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Cullin Bell, 4, accepts a hammer from Bloomington Police Chief Brendan Heffner as they build a bug house during Projects with a Cop at the Jefferson Street Community House last September. Heffner has been nominated for the position of U.S. marshal for the Central District of Illinois.

BLOOMINGTON — Bloomington Police Chief Brendan Heffner has been nominated by President Donald Trump to be the next U.S. marshal for the central district of Illinois.

The announcement was made Tuesday on as part of the President’s fifth wave of nominations of marshal candidates.

“The United States marshal performs essential functions of protecting the federal judiciary by apprehending fugitives, transporting prisoners and protecting witnesses,” read a statement from the White House. “These candidates share the president’s vision for ‘Making America Safe Again.’”

Heffner was one of six nominees to fill appointments and one of two from Illinois. Bradley Maxwell, the St. Louis manager and chief of Uniform Security for Boeing in St. Louis, was nominated for the same post in the southern district of Illinois.

U.S. Sens. Dick Durbin and Tammy Duckworth congratulated both.

“Through many years of service to Illinois, Brendan Heffner and Bradley Maxwell have demonstrated strong qualifications to serve as United States marshals,” said the Democratic senators in a joint statement. “We expect them to serve with professionalism, responsibility, and a clear focus on the mission of the marshals service. We look forward to seeing their nominations through the Senate.”

Heffner confirmed the nomination Tuesday afternoon but did not return calls seeking more comment.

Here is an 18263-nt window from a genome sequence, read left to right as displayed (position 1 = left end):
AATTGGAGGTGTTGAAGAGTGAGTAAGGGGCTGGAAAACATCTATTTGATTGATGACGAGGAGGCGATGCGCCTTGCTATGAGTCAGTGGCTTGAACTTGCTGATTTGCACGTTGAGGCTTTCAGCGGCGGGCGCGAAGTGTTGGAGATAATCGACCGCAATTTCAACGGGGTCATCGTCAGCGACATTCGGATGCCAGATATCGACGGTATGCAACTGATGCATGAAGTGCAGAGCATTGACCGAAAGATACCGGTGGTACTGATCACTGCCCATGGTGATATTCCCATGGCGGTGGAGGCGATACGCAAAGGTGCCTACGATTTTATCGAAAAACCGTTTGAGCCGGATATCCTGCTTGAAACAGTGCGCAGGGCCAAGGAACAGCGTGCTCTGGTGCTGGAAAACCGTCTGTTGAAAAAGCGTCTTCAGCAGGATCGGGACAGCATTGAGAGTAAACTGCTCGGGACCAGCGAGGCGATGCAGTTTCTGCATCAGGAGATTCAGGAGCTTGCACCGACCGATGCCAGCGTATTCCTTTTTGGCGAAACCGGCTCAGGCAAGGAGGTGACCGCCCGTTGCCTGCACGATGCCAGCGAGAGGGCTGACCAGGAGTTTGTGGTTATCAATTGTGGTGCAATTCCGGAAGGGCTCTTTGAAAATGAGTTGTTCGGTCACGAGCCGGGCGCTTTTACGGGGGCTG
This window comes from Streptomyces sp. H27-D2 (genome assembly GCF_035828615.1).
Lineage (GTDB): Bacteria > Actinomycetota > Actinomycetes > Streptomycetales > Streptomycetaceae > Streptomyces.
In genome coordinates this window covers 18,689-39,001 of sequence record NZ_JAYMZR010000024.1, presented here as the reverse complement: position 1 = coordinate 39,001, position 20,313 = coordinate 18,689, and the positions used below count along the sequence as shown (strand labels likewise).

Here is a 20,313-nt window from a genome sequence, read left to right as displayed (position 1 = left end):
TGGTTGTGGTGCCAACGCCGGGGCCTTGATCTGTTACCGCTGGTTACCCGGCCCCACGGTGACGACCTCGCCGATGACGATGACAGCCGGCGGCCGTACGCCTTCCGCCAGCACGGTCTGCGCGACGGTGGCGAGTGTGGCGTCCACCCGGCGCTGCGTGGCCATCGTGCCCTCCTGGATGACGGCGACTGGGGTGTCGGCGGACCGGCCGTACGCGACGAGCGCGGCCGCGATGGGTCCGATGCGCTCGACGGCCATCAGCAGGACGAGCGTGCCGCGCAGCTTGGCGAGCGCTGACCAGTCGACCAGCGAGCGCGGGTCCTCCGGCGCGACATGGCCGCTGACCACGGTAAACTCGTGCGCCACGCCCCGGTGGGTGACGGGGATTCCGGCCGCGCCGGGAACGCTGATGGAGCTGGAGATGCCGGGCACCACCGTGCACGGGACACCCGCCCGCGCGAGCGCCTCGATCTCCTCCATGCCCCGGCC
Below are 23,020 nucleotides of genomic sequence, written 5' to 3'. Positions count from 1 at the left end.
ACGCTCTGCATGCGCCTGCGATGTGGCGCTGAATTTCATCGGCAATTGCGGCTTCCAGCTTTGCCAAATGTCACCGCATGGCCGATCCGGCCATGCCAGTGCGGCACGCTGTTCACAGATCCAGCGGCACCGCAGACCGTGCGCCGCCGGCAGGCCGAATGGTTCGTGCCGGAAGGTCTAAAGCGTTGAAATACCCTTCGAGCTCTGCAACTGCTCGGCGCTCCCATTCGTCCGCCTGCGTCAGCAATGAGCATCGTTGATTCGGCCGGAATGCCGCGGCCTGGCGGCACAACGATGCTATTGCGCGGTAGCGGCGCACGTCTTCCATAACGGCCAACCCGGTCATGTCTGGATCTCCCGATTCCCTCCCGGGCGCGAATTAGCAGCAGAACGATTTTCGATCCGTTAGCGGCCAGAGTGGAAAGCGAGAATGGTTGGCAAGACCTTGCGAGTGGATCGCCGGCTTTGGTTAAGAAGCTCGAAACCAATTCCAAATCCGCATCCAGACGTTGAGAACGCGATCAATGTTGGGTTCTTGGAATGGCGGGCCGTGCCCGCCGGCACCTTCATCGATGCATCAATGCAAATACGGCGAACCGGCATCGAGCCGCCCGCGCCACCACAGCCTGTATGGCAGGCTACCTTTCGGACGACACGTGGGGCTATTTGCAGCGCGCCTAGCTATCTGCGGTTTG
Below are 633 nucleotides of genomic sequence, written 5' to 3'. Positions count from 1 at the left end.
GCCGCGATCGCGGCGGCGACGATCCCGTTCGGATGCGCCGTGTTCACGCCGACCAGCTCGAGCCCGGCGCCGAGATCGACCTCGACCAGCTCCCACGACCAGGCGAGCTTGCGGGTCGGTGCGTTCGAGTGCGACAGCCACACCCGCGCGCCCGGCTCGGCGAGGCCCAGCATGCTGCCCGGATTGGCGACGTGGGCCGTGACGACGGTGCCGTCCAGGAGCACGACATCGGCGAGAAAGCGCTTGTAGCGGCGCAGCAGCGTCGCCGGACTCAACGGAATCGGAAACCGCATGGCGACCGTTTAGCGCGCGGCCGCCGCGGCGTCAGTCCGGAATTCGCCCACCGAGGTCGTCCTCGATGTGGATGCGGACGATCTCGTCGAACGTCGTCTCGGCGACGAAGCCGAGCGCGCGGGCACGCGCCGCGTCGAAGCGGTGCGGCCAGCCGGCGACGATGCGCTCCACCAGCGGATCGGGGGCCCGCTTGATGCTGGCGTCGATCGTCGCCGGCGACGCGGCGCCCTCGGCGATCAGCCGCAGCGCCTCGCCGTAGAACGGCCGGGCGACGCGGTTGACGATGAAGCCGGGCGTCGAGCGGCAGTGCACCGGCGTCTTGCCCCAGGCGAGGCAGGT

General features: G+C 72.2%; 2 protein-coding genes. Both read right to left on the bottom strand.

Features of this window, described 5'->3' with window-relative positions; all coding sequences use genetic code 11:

“While I am honored to have received this nomination, it still must be voted on and approved by the Senate,” he said in a statement released by the Bloomington Police Department on Tuesday.

Bloomington Mayor Tari Renner said he had been aware of the possible nomination but does not know exactly what the timeline will be.

“Chief Heffner has done an outstanding job in our community as police chief and before that, even as a Normal police officer,” he said. “This nomination isn’t too surprising and we are very proud of him. It’s an outstanding honor. We would love to keep him, but we understand this is too important to pass up and we wish him best of luck on the nomination.”

Bloomington hired Heffner, 58, in September 2013. The Illinois State University graduate worked as a patrolman and detective with the Normal police department, retired in 2010 from the Illinois State Police's division of internal investigation and was working as a safety and security specialist for State Farm at the time he became chief.

Heffner will be reviewed by the Senate Judiciary Committee, of which Durbin is a member. If the committee approves, the nomination will go to the full Senate for consideration.

Republican U.S. Reps. Rodney Davis of Taylorville and Darin LaHood of Dunlap congratulated Heffner on the nomination in a joint statement released Tuesday.

“It is our belief that he will make an excellent U.S. marshal and serve our country well, just as he’s served the Bloomington-Normal community and the state of Illinois for more than 30 years,” they said.

“There is no doubt he will do well,” said Normal Police Chief Rick Bleichner. “Given his history with the Illinois State Police and his leadership with the Bloomington Police Department, I look forward to working with him in that capacity.”

The U.S. Marshals Service is the nation’s oldest and most versatile federal law enforcement agency, according to U.S. Marshals historian David Turk. There are 94 U.S. marshals, one for each federal court district, and more than 43,000 deputy marshals and criminal investigators.

Follow Kevin Barlow on Twitter: @pg_barlow


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